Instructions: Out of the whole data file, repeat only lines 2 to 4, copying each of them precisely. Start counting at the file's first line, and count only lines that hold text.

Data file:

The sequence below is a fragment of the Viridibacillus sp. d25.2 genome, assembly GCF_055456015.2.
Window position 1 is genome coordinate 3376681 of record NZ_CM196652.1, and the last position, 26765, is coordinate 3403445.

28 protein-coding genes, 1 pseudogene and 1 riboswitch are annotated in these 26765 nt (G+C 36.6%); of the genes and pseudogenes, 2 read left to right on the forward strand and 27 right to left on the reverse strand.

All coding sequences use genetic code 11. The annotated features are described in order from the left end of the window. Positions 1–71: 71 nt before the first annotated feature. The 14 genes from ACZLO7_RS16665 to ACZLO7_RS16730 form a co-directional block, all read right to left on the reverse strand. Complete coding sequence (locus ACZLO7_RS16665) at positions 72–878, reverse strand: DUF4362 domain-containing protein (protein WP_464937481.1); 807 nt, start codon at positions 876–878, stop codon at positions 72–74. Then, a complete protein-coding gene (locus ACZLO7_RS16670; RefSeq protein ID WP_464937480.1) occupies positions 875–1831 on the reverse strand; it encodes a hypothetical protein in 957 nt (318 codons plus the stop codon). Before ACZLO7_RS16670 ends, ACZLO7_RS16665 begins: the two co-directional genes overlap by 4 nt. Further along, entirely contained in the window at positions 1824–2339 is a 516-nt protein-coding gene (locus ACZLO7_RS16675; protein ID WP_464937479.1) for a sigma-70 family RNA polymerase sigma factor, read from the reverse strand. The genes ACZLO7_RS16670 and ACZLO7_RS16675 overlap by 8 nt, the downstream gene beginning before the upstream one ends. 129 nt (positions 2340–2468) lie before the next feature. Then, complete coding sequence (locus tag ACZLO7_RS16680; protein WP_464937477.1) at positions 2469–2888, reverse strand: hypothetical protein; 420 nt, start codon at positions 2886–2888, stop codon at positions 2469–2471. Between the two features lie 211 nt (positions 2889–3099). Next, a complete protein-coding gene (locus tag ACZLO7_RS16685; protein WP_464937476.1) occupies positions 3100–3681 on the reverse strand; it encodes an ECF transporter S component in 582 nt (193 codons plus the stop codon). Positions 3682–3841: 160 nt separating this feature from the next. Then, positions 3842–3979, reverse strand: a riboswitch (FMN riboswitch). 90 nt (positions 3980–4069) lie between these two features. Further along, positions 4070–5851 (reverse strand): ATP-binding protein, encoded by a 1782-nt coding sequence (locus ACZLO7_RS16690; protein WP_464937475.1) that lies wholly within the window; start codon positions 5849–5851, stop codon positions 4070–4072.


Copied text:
Window position 1 is genome coordinate 3376681 of record NZ_CM196652.1, and the last position, 26765, is coordinate 3403445.

28 protein-coding genes, 1 pseudogene and 1 riboswitch are annotated in these 26765 nt (G+C 36.6%); of the genes and pseudogenes, 2 read left to right on the forward strand and 27 right to left on the reverse strand.

All coding sequences use genetic code 11. The annotated features are described in order from the left end of the window. Positions 1–71: 71 nt before the first annotated feature. The 14 genes from ACZLO7_RS16665 to ACZLO7_RS16730 form a co-directional block, all read right to left on the reverse strand. Complete coding sequence (locus ACZLO7_RS16665) at positions 72–878, reverse strand: DUF4362 domain-containing protein (protein WP_464937481.1); 807 nt, start codon at positions 876–878, stop codon at positions 72–74. Then, a complete protein-coding gene (locus ACZLO7_RS16670; RefSeq protein ID WP_464937480.1) occupies positions 875–1831 on the reverse strand; it encodes a hypothetical protein in 957 nt (318 codons plus the stop codon). Before ACZLO7_RS16670 ends, ACZLO7_RS16665 begins: the two co-directional genes overlap by 4 nt. Further along, entirely contained in the window at positions 1824–2339 is a 516-nt protein-coding gene (locus ACZLO7_RS16675; protein ID WP_464937479.1) for a sigma-70 family RNA polymerase sigma factor, read from the reverse strand. The genes ACZLO7_RS16670 and ACZLO7_RS16675 overlap by 8 nt, the downstream gene beginning before the upstream one ends. 129 nt (positions 2340–2468) lie before the next feature. Then, complete coding sequence (locus tag ACZLO7_RS16680; protein WP_464937477.1) at positions 2469–2888, reverse strand: hypothetical protein; 420 nt, start codon at positions 2886–2888, stop codon at positions 2469–2471. Between the two features lie 211 nt (positions 2889–3099). Next, a complete protein-coding gene (locus tag ACZLO7_RS16685; protein WP_464937476.1) occupies positions 3100–3681 on the reverse strand; it encodes an ECF transporter S component in 582 nt (193 codons plus the stop codon). Positions 3682–3841: 160 nt separating this feature from the next. Then, positions 3842–3979, reverse strand: a riboswitch (FMN riboswitch). 90 nt (positions 3980–4069) lie between these two features. Further along, positions 4070–5851 (reverse strand): ATP-binding protein, encoded by a 1782-nt coding sequence (locus ACZLO7_RS16690; protein WP_464937475.1) that lies wholly within the window; start codon positions 5849–5851, stop codon positions 4070–4072.